Engine 100 includes accelerometer 128, shown mounted, for example, on main bearing cap 124. Bearing cap 124 acts as a damped oscillator by damping deflections caused by to sudden changes in the in-cylinder pressure. The characteristic frequency of this oscillation is a physical property of the bearing cap assembly and is nearly independent of engine operating conditions. It is also repeatable among engines of the same design and specification. By identifying and isolating this characteristic frequency, combustion information can be extracted from the accelerometer signal and analyzed. The engine bearing caps have been found to be suitable as locations for generating an accelerometer signal with a suitable signal-to-noise ratio, but accelerometer 128 can be mounted at other locations where there is also a suitable signal-to-noise ratio. In the context of this disclosure, when discussing “signal-to-noise ratio”, the “signal” is the part of the accelerometer signal that is associated with deflections attributable to combustion behavior in combustion chamber 110, and “noise” is the part of the accelerometer signal that is contributed from other sources not directly attributable to combustion behavior, such as deflections caused by engine vibrations, road noise (for vehicles) or by electrical interference that distorts the electrical accelerometer signal. A preferred method of mounting accelerometer 128 is taught by co-owned U.S. patent application Ser. No. 11/695,474 filed Apr. 2, 2007 (Publication No. US 2008/0035108), entitled “Method of Mounting an Accelerometer on an Internal Combustion Engine and Increasing Signal-To-Noise Ratio”. Accelerometer 128 transmits an electrical signal to electronic controller 136 through signal wire 132.
Electronic controller 136 can be the electronic control unit for the engine or a separate electronic controller that performs specific functions such as detecting misfiring, and that communicates with the engine's electronic control unit which controls the engine. Electronic controller 136 is programmed to receive a real-time accelerometer signal from accelerometer sensor 128 when engine 100 is operating, to digitize the real-time accelerometer signal, and to integrate data from the real-time accelerometer signal before comparing it to predetermined reference data retrieved from look-up table 138 that is associated with the operating point associated with the real-time accelerometer data. The predetermined reference data can be stored and retrieved from look-up table 138 based on engine operating conditions such as engine speed and load. Electronic controller 136 is programmed to compare the integrated real-time accelerometer signal data with the predetermined reference data, to determine when misfire occurs. In preferred embodiments the predetermined reference data is integrated accelerometer signal data collected in the same manner as the integrated real-time accelerometer signal data, except that the predetermined reference data was collected from a calibration engine, which was equipped with instrumentation to confirm whether the engine was firing or misfiring.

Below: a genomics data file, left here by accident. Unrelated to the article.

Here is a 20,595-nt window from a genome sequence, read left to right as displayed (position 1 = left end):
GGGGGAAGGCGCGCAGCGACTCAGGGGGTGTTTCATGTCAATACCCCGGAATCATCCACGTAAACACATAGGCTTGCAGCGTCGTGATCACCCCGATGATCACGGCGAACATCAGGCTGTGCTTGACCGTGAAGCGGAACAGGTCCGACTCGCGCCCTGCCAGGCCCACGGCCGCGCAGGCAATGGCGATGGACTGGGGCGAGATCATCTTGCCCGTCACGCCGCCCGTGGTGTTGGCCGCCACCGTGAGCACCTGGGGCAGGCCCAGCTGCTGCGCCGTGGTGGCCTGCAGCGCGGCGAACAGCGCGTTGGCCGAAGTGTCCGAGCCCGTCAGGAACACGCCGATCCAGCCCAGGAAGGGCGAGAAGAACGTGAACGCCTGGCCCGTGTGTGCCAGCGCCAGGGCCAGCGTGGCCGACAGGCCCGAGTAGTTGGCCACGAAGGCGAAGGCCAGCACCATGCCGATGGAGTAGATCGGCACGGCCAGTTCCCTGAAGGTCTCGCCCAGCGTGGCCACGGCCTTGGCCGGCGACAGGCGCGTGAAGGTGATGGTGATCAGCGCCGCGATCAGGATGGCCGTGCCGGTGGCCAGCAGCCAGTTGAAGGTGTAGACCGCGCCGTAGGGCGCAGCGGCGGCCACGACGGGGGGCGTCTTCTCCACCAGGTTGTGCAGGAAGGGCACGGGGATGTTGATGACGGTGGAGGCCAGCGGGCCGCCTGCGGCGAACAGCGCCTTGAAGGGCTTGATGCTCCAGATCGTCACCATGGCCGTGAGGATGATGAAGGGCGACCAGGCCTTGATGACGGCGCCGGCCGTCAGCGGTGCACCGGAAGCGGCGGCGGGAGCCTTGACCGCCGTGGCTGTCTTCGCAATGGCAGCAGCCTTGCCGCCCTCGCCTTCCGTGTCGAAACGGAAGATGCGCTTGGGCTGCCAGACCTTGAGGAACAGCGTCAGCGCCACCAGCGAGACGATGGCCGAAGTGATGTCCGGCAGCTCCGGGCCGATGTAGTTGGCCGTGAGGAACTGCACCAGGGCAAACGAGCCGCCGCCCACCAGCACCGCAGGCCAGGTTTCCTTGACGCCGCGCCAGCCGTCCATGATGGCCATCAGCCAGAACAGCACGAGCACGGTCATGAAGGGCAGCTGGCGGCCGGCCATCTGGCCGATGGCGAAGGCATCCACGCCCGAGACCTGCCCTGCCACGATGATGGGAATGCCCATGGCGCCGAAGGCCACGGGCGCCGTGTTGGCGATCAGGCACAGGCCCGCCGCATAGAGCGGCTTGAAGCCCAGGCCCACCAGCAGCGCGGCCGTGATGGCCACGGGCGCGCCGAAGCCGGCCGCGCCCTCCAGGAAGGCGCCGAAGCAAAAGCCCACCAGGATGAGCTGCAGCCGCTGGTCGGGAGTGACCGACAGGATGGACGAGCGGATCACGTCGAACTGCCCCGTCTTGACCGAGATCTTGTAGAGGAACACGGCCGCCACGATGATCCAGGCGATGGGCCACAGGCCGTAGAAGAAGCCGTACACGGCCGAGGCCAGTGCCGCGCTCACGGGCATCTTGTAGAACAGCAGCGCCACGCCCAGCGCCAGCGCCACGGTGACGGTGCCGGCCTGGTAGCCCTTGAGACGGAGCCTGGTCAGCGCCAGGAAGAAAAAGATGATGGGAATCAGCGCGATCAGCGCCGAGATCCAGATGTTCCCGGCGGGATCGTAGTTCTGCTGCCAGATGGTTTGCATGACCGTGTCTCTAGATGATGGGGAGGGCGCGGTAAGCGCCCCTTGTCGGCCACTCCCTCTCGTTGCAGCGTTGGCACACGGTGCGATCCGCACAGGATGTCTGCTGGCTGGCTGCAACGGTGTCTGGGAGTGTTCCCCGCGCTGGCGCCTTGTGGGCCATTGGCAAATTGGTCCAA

Experimental data has been collected from tests conducted using two Cummins™ model ISB engines. Prior to engine testing, all seven bearing caps on each engine were removed and machined for mounting accelerometer sensors, which in these experiments, were wide-band accelerometer sensors with an integrated cable design, which were made by Siemens™. Each engine was fully commissioned and baseline tests were conducted at the rated power and torque. A Kistler™ model 6607C1 water-cooled pressure transducer was installed in each cylinder, and used to measure the in-cylinder pressure. A Cummins™ high speed data acquisition system was used to collect the pressure and accelerometer sensor data generated during the engine testing.
FIG. 2 is a plot of data collected from an accelerometer sensor, which was mounted to the main bearing cap of an engine, as shown in FIG. 1. The accelerometer sensor transmits a signal voltage that correlates to the deflection of the main bearing cap. This graph plots signal voltage versus time, measured in crank angle degrees of rotation, for three sets of data for different timing for fuel injection. For one set of data, the timing was set at nominal, for a second set to data the timing was advanced, and for a third set of data the timing was retarded. Despite these differences in timing, the plotted data follows a similar pattern, showing that the raw accelerometer signal can produce a signal that correlates to in-cylinder pressure. The data plotted in FIG. 2 is representative of similar results observed from experimental tests conducted at many operating points.